The man of the moment, Radhakrishna Jagarlamudi, talks about how he combined mythology and mining to narrate a human interest story

“I am impulsive,” says writer and filmmaker Radhakrishna Jagarlamudi. “Once I make a decision, I can’t wait to execute it. My decision to make Gamyam, Vedam and Krishnam Vande Jagadgurum were all quick.” It was this impulse that had made him quit his well-paying job in the US and return to Hyderabad a few years ago, to tell stories through cinema. Right now, Krish’s every waking minute is focussed on the release of his ambitious project, Krishnam Vande Jagadgurum (KVJ).

Between meeting distributors and giving out instructions to despatch posters, he tells us how he came to combine Surabhi theatre and the story of people affected by mining in Bellary. “From the time of the puranas till date, the nature of the atrocities remains the same; only the context has changed. History and mythology have always dealt with good versus evil. Puranas have made us believe that God arises whenever there is evil. This is the underlying factor in Dasavataram and other mythological texts. In KVJ, people affected by mining and land grabbing look for a hero to save them,” says the director.

The idea of merging the two crystallised when he was travelling to Amritsar and the Wagah border. “I felt Surabhi theatre, issue of border dispute and people being displaced can make for an exciting story that would give me scope to cut back and forth from mythology to contemporary period,” says Krish.

As the story shaped up in his mind, Krish realised Rana would be apt for the role. “Rana has the physical stature that befits the character. His Telugu diction is remarkable. I called Rana from Amritsar, told him the idea and then flew down to narrate the story to him and Suresh Babu,” says Krish.

As he narrated the story to his father, Jagarlamudi Saibaba, friend Rajeev Reddy and brother-in-law Srinivas, who produced Gamyam), Krish realised KVJ was turning out to be bigger than expected. “I had worked out a stipulated budget, which Suresh Babu felt wouldn’t be sufficient for a film of this scale. He was keen to produce it and re-launch Rana. I didn’t want to burden him and at the same time felt I should take the gamble of making it my home production. It had the potential to be my jackpot film,” says Krish. His family rallied around him.

Krish spent three months to research the production and four to write several drafts. He travelled to Bellary with his creative team and interacted with people affected by mining. Approaching the Surabhi team was the next task. “Surabhi Nageswara Rao, whom we call Babji, was so happy that someone from mainstream cinema approached them. I felt humbled that in some way I could pay tribute to the tradition of Surabhi. In fact, I had earlier thought of making a documentary on the group,” says Krish.

While writing the story, he was guided by script consultant Prof. Venkatesh Chakravarthy, dialogue writer Saimadhav Burra and above all, the Surabhi team members. Krish has worked with theatre artistes earlier. “I believe theatre is where you find true expressions,” says Krish, as he talks about legendary theatre person Burra Subramaniam Sastry.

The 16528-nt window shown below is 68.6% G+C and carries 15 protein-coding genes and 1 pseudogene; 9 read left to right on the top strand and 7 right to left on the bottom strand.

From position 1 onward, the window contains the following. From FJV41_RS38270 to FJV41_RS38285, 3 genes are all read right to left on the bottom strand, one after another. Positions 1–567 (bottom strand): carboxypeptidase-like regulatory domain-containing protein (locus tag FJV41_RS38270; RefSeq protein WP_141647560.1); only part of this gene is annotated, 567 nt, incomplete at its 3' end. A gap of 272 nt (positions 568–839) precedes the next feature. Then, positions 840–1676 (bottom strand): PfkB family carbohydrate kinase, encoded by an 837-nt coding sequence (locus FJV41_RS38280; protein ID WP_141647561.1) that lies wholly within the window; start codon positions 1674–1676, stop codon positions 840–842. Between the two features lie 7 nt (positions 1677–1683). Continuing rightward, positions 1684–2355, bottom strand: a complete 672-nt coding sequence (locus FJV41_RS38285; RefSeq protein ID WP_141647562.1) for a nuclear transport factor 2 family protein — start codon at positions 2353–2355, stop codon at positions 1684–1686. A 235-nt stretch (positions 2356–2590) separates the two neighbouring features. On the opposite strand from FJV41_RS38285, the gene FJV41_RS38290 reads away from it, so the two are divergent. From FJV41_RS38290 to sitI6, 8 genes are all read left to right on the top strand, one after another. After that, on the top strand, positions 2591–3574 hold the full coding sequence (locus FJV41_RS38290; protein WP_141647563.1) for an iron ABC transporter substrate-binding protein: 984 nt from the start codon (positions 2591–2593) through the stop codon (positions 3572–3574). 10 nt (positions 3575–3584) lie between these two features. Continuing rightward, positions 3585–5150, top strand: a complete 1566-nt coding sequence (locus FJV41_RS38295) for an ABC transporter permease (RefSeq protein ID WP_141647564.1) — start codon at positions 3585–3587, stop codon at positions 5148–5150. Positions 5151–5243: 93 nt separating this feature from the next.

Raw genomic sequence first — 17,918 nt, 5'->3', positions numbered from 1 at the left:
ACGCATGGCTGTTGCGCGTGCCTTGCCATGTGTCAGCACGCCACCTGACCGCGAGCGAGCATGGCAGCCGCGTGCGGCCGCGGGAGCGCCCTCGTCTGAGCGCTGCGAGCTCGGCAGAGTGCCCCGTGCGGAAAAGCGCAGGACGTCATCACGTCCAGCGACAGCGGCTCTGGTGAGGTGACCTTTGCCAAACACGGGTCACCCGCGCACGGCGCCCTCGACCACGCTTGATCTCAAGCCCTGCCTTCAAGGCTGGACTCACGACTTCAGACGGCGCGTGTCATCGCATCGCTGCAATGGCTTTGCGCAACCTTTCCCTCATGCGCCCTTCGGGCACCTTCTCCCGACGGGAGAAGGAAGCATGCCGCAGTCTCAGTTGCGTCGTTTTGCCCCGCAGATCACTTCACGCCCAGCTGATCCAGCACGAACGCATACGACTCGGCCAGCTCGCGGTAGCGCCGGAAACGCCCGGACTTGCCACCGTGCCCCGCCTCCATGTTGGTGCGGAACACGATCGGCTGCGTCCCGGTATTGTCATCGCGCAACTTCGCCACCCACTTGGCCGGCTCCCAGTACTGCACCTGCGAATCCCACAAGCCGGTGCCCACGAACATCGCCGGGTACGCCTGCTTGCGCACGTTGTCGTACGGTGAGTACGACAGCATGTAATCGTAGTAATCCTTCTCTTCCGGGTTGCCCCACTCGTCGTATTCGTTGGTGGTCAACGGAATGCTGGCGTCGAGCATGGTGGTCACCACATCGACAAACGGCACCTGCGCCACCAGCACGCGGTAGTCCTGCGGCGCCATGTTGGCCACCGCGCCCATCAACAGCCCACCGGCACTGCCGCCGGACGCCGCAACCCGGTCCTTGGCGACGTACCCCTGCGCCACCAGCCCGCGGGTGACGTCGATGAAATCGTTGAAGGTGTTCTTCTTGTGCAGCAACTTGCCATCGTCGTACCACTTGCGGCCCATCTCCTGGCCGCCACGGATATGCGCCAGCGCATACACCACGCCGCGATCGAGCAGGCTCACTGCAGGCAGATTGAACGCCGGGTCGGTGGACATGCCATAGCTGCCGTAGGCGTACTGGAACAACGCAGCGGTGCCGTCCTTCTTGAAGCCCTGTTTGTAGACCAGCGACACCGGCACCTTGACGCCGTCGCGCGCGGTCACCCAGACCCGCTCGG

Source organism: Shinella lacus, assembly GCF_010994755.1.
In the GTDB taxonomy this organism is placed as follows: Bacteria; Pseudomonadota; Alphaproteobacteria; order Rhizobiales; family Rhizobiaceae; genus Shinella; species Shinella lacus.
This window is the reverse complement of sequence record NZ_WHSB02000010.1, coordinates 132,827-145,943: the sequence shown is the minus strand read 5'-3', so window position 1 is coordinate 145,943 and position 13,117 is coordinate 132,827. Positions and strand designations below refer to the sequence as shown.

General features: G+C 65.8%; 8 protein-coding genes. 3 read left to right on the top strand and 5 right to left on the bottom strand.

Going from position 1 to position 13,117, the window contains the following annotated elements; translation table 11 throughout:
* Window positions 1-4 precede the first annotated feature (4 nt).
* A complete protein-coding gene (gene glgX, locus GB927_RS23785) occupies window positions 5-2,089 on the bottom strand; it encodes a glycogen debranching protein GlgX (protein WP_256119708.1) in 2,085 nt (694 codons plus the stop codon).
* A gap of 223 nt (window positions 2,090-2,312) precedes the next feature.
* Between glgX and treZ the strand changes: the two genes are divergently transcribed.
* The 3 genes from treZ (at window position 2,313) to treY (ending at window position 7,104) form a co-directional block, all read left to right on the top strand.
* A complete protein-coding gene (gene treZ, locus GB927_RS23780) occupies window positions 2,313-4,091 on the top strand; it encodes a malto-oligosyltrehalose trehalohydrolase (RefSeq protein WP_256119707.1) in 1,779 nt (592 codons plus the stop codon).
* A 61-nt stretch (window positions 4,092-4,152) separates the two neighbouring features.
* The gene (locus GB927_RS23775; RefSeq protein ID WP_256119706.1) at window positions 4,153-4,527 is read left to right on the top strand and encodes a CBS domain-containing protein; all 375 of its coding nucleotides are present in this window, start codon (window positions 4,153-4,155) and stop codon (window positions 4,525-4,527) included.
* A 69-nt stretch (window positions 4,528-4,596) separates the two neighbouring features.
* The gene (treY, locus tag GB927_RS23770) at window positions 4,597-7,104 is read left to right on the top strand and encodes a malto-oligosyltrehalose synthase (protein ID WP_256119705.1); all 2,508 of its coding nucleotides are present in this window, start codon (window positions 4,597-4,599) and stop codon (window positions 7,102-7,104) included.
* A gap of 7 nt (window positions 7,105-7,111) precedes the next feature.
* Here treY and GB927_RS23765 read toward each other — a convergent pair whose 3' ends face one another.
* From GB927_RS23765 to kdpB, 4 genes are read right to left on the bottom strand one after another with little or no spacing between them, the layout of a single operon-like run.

Bellary itself, which people talk of only as a mining region, was once renowned for theatre, he points out.

The director’s favourite genre is action-adventure, and he has built KVJ in this format. Krish approached the Surabhi team with some theatre scenes to be shot for the film. The Surabhi members enacted stories of Abhimanyu, Ghatotkacha, Narasimha avatar and Kurukshetra on their stage. “We all watched them in action, recorded the proceedings with different placements of cameras and then figured out how to translate it on to the screen. A few members of Surabhi have acted in the film,” says Krish. Krishnaveni and other members of Surabhi have watched a few scenes of the film and are impressed.

Krish had visualised the film in his mind while writing the script, yet the filming posed fresh challenges. “Shooting each episode of mythology was a learning experience for all of us. We had to get the feeling of watching live theatre through cinema,” he says. On the sets, he recalls experiencing something spiritual as Rana was getting ready for the Narasimha avatar, so much so that the unit members gave up smoking and eating non-veg while the episode was being shot.

Milind Gunaji as the lead antagonist Redappa, Kota Srinivasa Rao as Surabhi theatre group’s head, Nayantara as documentary filmmaker Devika and actor Murali Sharma make up the primary cast of KVJ.

The characterisation of journalists and documentary filmmakers is an area where most filmmakers err — either casting them as glam dolls or showing them as powerful enough to change the political system overnight. Krish smiles, “I am a responsible filmmaker. I read Theory and Practice of Journalism before I made the film. Devika is a well-read and mature woman,” he says. Nayantara had announced that she had quit acting and Krish spent four months persuading her to listen to the narration.

Krish and his team will be re-shooting a few portions for the Tamil version, Ongaram. Instead of Bellary, the place of dispute will be Thanjavur. “I hope and believe this will be a blockbuster film.” says Krish. For a maths and computer science graduate who left his job for the love of the screen, it has been a good journey so far. Gamyam and Vedam (Vaanam in Tamil) have made Krish a filmmaker of substance. “My family was concerned whether I was doing the right thing,” he smiles. “Then they came around and supported me and have stood by me all along.”